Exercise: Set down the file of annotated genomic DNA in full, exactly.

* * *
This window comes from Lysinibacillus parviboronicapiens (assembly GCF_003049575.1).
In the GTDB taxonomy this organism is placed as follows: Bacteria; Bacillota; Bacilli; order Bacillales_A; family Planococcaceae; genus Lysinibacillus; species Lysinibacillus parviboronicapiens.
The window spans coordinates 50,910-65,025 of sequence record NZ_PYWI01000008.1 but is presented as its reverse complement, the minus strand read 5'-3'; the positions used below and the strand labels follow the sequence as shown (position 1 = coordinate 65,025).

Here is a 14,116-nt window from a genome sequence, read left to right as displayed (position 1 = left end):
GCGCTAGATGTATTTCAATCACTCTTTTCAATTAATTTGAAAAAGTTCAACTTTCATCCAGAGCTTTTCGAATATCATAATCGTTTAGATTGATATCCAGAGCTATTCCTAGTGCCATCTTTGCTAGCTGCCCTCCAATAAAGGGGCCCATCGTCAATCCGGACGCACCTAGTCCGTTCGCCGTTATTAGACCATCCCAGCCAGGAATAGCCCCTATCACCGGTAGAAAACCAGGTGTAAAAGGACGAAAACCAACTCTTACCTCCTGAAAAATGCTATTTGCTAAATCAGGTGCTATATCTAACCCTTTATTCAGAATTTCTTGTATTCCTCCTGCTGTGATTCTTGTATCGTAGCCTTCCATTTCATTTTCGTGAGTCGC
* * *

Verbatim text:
This window comes from Lysinibacillus parviboronicapiens (assembly GCF_003049575.1).
In the GTDB taxonomy this organism is placed as follows: Bacteria; Bacillota; Bacilli; order Bacillales_A; family Planococcaceae; genus Lysinibacillus; species Lysinibacillus parviboronicapiens.
The window spans coordinates 50,910-65,025 of sequence record NZ_PYWI01000008.1 but is presented as its reverse complement, the minus strand read 5'-3'; the positions used below and the strand labels follow the sequence as shown (position 1 = coordinate 65,025).

Here is a 14,116-nt window from a genome sequence, read left to right as displayed (position 1 = left end):
GCGCTAGATGTATTTCAATCACTCTTTTCAATTAATTTGAAAAAGTTCAACTTTCATCCAGAGCTTTTCGAATATCATAATCGTTTAGATTGATATCCAGAGCTATTCCTAGTGCCATCTTTGCTAGCTGCCCTCCAATAAAGGGGCCCATCGTCAATCCGGACGCACCTAGTCCGTTCGCCGTTATTAGACCATCCCAGCCAGGAATAGCCCCTATCACCGGTAGAAAACCAGGTGTAAAAGGACGAAAACCAACTCTTACCTCCTGAAAAATGCTATTTGCTAAATCAGGTGCTATATCTAACCCTTTATTCAGAATTTCTTGTATTCCTCCTGCTGTGATTCTTGTATCGTAGCCTTCCATTTCATTTTCGTGAGTCGC